Meanwhile, the IT organization isn't growing as fast as the business although its responsibilities to the user, to management, and to the company are growing exponentially.

Consolidation initiatives became apparent as companies tried to rein in the uncontrolled proliferation of IT infrastructure that comes as businesses open offices and operations in new markets.

"One way of managing these growing resources is to pool them together via virtualization and manage the pool instead of the individual entities. This strategy has the knock-on benefit of requiring less resources to properly manage the infrastructure," says Rene Aerdts, EDS Fellow.

Virtualization payback question
Virtualization is not free (no vendor in his right mind will give you something without strings attached). It does entail financial investment to bring in virtualization technology, including hardware, software and the services needed to bring it all today.

"There are immediate cost saving items that can be realized with server consolidation and virtualization," says Johann Muller, Senior Director for Global Systems Practice at Sun Microsystems. "These include reduction in power, cooling, software licensing and system maintenance costs. There are longer term benefits such as reductions in system administration cost, faster time to market and ease of management that are harder to quantify."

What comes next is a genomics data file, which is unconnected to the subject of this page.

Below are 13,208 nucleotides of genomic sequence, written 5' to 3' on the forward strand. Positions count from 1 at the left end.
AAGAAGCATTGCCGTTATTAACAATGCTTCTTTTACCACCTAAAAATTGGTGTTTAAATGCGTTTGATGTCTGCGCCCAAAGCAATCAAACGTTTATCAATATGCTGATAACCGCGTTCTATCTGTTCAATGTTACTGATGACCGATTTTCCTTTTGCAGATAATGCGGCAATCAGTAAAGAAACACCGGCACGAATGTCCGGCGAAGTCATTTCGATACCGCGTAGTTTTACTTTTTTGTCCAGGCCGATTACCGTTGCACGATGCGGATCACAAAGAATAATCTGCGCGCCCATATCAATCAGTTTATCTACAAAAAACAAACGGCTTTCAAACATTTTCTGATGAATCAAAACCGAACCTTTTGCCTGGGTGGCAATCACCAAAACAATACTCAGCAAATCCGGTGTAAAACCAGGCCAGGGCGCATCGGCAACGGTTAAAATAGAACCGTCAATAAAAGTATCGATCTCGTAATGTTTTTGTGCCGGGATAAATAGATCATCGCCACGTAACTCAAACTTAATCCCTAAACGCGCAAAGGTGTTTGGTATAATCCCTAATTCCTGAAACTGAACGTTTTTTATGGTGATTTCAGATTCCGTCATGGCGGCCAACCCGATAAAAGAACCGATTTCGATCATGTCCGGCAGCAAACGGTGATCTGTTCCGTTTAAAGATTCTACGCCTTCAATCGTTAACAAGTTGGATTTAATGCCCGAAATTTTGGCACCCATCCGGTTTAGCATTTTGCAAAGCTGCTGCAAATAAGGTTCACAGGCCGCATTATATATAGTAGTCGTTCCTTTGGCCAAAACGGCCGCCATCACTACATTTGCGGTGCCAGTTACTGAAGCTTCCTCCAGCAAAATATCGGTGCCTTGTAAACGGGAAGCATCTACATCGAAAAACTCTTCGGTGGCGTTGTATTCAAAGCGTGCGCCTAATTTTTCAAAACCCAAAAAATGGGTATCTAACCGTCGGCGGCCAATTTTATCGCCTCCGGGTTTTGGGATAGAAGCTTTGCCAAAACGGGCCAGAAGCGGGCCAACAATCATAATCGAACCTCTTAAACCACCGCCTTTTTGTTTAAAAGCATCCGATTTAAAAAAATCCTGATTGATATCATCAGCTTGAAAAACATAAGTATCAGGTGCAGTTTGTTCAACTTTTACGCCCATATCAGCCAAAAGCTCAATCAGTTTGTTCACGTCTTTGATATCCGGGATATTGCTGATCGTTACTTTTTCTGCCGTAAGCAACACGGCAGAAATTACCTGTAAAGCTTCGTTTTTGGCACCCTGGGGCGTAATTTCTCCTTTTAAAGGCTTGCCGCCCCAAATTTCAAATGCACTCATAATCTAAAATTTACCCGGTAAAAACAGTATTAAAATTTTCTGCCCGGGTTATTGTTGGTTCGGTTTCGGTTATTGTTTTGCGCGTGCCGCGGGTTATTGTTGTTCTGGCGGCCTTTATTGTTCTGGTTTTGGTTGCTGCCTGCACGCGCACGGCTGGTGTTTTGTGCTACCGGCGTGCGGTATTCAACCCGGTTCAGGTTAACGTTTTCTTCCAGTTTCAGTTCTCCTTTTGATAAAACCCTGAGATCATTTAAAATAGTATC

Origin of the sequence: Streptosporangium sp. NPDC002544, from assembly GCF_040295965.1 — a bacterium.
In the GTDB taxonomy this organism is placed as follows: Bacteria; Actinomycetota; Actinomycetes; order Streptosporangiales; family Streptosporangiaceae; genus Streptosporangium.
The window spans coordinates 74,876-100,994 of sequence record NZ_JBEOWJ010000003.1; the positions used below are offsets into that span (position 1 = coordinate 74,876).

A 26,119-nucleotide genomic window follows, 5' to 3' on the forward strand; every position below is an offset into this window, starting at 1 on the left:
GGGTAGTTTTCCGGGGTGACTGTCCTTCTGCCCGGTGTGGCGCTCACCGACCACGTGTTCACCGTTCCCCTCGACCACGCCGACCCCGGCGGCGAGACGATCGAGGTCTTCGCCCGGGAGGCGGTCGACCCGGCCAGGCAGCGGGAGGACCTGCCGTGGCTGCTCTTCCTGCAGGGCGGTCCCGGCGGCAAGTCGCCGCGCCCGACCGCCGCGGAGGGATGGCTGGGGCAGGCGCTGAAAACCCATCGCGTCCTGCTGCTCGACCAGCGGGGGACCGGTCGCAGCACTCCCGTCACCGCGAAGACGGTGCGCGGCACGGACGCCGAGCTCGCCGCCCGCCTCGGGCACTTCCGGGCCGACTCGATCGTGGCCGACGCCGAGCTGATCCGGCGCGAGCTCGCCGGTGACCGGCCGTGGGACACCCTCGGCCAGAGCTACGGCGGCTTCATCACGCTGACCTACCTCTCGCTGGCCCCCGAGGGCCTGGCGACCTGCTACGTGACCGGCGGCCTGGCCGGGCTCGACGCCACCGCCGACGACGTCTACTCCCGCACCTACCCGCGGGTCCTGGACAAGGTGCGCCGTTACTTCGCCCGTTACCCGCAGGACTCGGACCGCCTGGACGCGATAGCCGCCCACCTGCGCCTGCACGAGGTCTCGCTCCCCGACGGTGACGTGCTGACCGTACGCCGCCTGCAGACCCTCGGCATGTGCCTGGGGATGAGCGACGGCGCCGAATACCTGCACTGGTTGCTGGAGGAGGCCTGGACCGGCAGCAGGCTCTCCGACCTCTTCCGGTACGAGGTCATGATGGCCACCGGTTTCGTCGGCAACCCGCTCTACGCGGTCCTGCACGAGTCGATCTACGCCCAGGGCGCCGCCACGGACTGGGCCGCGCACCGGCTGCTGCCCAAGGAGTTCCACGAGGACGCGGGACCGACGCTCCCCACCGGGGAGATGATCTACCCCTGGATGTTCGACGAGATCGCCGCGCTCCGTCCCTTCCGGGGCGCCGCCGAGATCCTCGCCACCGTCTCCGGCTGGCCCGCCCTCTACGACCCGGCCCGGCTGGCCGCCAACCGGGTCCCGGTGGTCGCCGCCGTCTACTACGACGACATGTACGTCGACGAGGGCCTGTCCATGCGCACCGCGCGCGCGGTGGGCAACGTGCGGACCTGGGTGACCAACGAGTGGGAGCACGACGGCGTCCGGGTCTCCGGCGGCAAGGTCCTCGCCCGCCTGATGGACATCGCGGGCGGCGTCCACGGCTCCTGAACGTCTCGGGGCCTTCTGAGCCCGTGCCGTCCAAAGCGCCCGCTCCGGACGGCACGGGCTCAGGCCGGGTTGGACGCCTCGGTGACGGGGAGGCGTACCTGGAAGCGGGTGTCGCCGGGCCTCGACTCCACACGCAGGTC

The larger the scale of virtualization, the more compounded these savings are. "We see in many cases, customers that have performed consolidation and virtualization experience savings in the vicinity of 20- 50 percent of their normalized IT spend. These savings span over a three to five year period and often amount to tens of millions of dollars," adds Muller.

Rose notes that application virtualization also plays a central role in providing many of the operational benefits that help ensure the longevity of a company's IT investments.

"More importantly, virtualization allows IT departments to take the costs and resources that would be used to perform menial maintenance tasks to focus instead on adding real value to the business strategy of a company," said Rose.

United Overseas Bank Malaysia now deliver compute-intensive applications over low bandwidth saving them more than $700,000 annually through eliminating the need to upgrade 400 PCs as well as bandwidth costs.

Virtualization show stoppers
Cost is still cost. If you want to consolidate and virtualize your infrastructure you will have to be willing to invest in time, money and the willingness to change the way you do things. The latter being the hardest to sell to users who are happy with the way things are.